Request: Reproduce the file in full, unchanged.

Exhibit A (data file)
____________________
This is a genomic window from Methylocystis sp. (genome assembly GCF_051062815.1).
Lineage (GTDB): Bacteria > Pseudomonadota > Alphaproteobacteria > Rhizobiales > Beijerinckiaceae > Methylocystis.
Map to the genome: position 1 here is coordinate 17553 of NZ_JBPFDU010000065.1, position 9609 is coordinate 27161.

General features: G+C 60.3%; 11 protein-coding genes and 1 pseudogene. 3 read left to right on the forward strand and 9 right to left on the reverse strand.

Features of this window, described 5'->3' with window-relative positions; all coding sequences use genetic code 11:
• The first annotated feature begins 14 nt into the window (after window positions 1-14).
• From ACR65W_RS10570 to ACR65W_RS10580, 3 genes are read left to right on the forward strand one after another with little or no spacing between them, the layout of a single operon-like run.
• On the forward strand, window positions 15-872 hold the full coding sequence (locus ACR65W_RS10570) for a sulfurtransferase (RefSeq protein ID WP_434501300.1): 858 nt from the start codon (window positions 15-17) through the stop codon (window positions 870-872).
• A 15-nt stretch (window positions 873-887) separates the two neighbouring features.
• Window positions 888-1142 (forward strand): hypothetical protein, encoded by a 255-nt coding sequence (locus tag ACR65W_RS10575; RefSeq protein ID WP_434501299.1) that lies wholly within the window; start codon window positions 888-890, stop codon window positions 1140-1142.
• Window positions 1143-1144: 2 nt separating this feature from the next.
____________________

This is a genomic window from Methylocystis sp. (genome assembly GCF_051062815.1).
Lineage (GTDB): Bacteria > Pseudomonadota > Alphaproteobacteria > Rhizobiales > Beijerinckiaceae > Methylocystis.
Map to the genome: position 1 here is coordinate 17553 of NZ_JBPFDU010000065.1, position 9609 is coordinate 27161.

General features: G+C 60.3%; 11 protein-coding genes and 1 pseudogene. 3 read left to right on the forward strand and 9 right to left on the reverse strand.

Features of this window, described 5'->3' with window-relative positions; all coding sequences use genetic code 11:
• The first annotated feature begins 14 nt into the window (after window positions 1-14).
• From ACR65W_RS10570 to ACR65W_RS10580, 3 genes are read left to right on the forward strand one after another with little or no spacing between them, the layout of a single operon-like run.
• On the forward strand, window positions 15-872 hold the full coding sequence (locus ACR65W_RS10570) for a sulfurtransferase (RefSeq protein ID WP_434501300.1): 858 nt from the start codon (window positions 15-17) through the stop codon (window positions 870-872).
• A 15-nt stretch (window positions 873-887) separates the two neighbouring features.
• Window positions 888-1142 (forward strand): hypothetical protein, encoded by a 255-nt coding sequence (locus tag ACR65W_RS10575; RefSeq protein ID WP_434501299.1) that lies wholly within the window; start codon window positions 888-890, stop codon window positions 1140-1142.
• Window positions 1143-1144: 2 nt separating this feature from the next.